In order to achieve this goal, we take a very specific approach to transmission rebuilds, when a transmission has failed or is about to fail. The following four items should be prioritized in a quality rebuild: (1) identify the cause of failure and fix it, (2) replace soft parts, (3) replace marginal parts, (4) identify known failures unique to your transmission and determine if a fix is required.
Cause of Transmission Failure
Often a vehicle showing signs of a transmission issue will have one singular cause. A proper approach to diagnostics is required to identify this cause of failure. At Advanced Transmission Center, we employ our TrueTest Inspection It would be terrible to rebuild a transmission without taking into consideration the specific transmission codes, fluid condition or drivability symptoms discovered during the inspection. Causes of failure could include but is not limited to hard part damage, soft part deterioration, fluid quality or contamination, or electrical failure.
Within a transmission, there are numerous parts that are made from materials that will face deterioration over time regardless of the maintenance you conduct on your vehicle. Some examples include clutches, gaskets, seals, o-rings, snap rings, etc. Every quality rebuild should include the replacement of these items. Parts manufacturers recognize the importance of this step and will sell all of these parts in one Master Rebuild Kit. Purchasing this kit saves customers significant money relative to buying each component within a kit. Some repair shops will quote customers below-average prices to rebuild a transmission and often it is because they do not replace the soft parts. They identify and repair the single cause of failure, otherwise known as a “spot repair”, without changing the soft or marginal parts. This lower-cost approach is irresponsible and exposes a customer to repeated transmission failures.
Although a single issue might cause the symptoms a driver is facing, normally the conditions leading to one cause of failure has already affected numerous other components. For example, if one seal is leaking it’s likely the condition of other seals is poor as well. Identifying and then repairing or replacing these marginal parts is a critical step to extending the life of your transmission and vehicle.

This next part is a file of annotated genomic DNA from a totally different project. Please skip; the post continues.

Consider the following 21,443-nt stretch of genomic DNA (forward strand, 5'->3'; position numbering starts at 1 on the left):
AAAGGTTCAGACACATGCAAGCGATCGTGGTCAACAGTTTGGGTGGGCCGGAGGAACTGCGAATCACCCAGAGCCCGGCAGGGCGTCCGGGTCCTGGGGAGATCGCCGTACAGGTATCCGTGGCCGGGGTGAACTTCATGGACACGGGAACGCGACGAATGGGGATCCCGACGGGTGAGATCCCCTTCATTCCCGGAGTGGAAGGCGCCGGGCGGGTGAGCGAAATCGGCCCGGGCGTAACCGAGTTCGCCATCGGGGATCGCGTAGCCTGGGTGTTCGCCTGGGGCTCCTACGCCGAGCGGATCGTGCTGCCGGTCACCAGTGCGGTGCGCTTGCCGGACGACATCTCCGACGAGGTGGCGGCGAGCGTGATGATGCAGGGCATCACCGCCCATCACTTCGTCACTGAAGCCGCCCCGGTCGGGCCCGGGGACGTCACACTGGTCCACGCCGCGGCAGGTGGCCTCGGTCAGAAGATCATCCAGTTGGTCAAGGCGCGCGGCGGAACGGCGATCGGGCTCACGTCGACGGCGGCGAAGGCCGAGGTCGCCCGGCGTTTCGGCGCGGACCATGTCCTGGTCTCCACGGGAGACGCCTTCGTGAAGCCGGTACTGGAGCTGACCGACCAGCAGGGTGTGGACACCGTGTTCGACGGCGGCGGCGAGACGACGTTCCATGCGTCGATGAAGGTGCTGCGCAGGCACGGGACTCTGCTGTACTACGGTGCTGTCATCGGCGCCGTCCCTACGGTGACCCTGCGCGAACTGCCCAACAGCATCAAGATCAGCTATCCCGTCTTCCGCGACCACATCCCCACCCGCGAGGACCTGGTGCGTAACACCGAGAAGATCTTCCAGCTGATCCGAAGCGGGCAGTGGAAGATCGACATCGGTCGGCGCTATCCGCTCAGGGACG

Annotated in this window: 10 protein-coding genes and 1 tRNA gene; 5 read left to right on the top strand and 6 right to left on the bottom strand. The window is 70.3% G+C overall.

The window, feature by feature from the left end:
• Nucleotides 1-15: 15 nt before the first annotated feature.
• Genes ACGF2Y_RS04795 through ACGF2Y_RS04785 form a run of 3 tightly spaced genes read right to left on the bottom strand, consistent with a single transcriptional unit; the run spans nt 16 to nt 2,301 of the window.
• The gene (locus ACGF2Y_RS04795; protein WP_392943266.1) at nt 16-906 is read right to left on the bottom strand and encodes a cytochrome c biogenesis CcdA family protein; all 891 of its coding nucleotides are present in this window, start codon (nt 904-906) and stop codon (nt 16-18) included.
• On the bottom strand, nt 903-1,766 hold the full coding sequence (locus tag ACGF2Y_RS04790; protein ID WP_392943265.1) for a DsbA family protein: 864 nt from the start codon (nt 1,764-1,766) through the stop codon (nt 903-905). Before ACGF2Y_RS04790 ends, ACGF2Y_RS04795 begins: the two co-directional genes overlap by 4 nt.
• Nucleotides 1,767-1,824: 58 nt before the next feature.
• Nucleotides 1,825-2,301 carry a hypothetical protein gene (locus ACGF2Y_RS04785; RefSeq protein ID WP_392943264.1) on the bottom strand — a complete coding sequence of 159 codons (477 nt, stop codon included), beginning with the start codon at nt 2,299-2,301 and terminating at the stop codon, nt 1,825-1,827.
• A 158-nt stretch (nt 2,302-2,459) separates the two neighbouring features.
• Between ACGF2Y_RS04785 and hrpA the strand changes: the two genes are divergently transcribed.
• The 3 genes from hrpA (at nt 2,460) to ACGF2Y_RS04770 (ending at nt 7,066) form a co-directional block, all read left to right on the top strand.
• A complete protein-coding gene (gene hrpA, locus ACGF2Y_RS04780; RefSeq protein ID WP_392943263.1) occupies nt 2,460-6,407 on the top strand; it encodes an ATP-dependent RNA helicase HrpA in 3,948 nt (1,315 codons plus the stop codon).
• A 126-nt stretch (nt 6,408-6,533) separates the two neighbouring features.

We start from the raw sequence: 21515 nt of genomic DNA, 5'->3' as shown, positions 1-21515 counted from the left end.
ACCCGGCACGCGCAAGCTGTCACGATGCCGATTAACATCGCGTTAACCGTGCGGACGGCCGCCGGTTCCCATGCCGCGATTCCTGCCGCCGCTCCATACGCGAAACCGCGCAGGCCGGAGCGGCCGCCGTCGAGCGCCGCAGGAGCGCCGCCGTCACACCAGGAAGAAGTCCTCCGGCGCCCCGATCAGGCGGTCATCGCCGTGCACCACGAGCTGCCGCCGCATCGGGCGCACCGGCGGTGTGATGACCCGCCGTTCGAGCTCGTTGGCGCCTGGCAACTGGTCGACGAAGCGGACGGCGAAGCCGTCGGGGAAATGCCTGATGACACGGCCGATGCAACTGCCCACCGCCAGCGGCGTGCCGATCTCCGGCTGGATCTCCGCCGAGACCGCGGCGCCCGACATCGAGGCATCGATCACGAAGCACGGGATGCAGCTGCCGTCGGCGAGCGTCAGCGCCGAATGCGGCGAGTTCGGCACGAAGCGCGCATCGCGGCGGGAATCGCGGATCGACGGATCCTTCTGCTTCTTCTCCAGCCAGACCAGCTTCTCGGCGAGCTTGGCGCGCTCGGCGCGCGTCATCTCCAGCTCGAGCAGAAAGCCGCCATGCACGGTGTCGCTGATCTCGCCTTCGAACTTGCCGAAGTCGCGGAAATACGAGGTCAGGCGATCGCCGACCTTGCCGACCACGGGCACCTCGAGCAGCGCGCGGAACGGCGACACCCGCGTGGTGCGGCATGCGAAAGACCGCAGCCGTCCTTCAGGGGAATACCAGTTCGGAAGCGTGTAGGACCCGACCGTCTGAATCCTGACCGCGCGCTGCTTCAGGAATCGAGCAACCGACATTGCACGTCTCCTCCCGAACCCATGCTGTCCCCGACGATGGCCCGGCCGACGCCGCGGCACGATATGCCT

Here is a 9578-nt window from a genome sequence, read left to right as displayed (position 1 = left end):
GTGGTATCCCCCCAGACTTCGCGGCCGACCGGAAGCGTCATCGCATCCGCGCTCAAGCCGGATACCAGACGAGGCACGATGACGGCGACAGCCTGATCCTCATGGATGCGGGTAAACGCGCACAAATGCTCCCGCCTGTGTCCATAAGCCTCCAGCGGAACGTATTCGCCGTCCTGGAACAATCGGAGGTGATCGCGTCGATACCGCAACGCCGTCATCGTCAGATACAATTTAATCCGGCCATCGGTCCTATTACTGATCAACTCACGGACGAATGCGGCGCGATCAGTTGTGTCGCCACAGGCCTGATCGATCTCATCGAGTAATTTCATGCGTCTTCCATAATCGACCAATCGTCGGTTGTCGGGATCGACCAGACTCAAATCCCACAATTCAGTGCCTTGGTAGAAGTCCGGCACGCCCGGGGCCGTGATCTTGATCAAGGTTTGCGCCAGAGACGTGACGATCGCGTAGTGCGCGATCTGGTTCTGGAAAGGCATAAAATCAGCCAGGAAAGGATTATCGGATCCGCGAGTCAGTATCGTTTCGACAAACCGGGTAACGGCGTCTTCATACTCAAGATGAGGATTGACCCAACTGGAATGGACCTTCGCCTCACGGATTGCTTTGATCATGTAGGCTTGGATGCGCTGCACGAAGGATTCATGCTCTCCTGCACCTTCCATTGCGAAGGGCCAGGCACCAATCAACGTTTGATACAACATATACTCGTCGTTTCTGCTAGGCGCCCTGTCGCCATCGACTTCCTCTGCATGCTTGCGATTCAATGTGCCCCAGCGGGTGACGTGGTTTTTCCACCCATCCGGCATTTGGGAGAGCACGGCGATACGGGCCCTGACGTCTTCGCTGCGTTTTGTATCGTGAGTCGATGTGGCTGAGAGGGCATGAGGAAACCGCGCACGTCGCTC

Other Known Failures
Like vehicle manufacturers, each transmission model has its own quirks. An experienced transmission shop should know common causes of failures for common transmission. A GM vehicle with a 4L60E has a high risk of clutches burning up in 3rd and 4th gear. A Ford vehicle with a 5R55E will likely face a servo bore failure. A Dodge vehicle with a 45RFE transmission often has issues due to the solenoid block. Even if these particularly known failures might not be the specific cause of failure in one particular situation, they should be taken into consideration when completing a quality transmission rebuild.
The amount of time to diagnose, remove, disassemble, rebuild and re-install a transmission is so extensive, it makes no sense to skimp on parts. Do it right the first time so you don’t have to deal with the hassle and price of having to do it again.
The Advanced Transmission Center approach to a transmission rebuild requires strict diagnostic procedures at each stage. We do not guess on which parts need to be repaired or replaced. Only when the transmission is disassembled by a qualified technician will we know the specific rebuild strategy. This is also the reason a high-quality transmission repair shop often cannot give customers a specific price over the phone on what a transmission rebuild will cost.
Make an Appointment Today
If you have concerns about the health of your transmission, or you’d simply like to be proactive in caring for it (something we heartily approve of!), please give us a call and schedule a day and time to come in. We look forward to helping you.